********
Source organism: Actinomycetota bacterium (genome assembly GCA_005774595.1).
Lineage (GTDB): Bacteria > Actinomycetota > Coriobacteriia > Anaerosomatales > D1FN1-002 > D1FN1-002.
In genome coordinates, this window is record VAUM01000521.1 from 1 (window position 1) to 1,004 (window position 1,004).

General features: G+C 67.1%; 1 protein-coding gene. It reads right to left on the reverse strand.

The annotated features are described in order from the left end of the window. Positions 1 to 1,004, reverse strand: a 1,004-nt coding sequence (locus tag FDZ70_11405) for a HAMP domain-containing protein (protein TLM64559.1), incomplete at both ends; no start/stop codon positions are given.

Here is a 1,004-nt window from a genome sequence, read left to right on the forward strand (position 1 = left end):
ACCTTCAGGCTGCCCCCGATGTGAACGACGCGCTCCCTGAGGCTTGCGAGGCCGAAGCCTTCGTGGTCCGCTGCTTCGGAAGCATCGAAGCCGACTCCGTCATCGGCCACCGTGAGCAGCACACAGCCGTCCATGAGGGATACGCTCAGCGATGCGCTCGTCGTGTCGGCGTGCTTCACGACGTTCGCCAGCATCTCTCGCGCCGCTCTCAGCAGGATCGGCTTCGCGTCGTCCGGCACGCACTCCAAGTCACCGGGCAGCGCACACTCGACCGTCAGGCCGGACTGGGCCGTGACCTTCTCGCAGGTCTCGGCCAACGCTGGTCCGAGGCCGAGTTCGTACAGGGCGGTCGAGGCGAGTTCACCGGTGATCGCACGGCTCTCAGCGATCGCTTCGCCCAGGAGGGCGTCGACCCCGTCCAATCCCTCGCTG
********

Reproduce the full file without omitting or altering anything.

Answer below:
Source organism: Actinomycetota bacterium (genome assembly GCA_005774595.1).
Lineage (GTDB): Bacteria > Actinomycetota > Coriobacteriia > Anaerosomatales > D1FN1-002 > D1FN1-002.
In genome coordinates, this window is record VAUM01000521.1 from 1 (window position 1) to 1,004 (window position 1,004).

General features: G+C 67.1%; 1 protein-coding gene. It reads right to left on the reverse strand.

The annotated features are described in order from the left end of the window. Positions 1 to 1,004, reverse strand: a 1,004-nt coding sequence (locus tag FDZ70_11405) for a HAMP domain-containing protein (protein TLM64559.1), incomplete at both ends; no start/stop codon positions are given.

Here is a 1,004-nt window from a genome sequence, read left to right on the forward strand (position 1 = left end):
ACCTTCAGGCTGCCCCCGATGTGAACGACGCGCTCCCTGAGGCTTGCGAGGCCGAAGCCTTCGTGGTCCGCTGCTTCGGAAGCATCGAAGCCGACTCCGTCATCGGCCACCGTGAGCAGCACACAGCCGTCCATGAGGGATACGCTCAGCGATGCGCTCGTCGTGTCGGCGTGCTTCACGACGTTCGCCAGCATCTCTCGCGCCGCTCTCAGCAGGATCGGCTTCGCGTCGTCCGGCACGCACTCCAAGTCACCGGGCAGCGCACACTCGACCGTCAGGCCGGACTGGGCCGTGACCTTCTCGCAGGTCTCGGCCAACGCTGGTCCGAGGCCGAGTTCGTACAGGGCGGTCGAGGCGAGTTCACCGGTGATCGCACGGCTCTCAGCGATCGCTTCGCCCAGGAGGGCGTCGACCCCGTCCAATCCCTCGCTG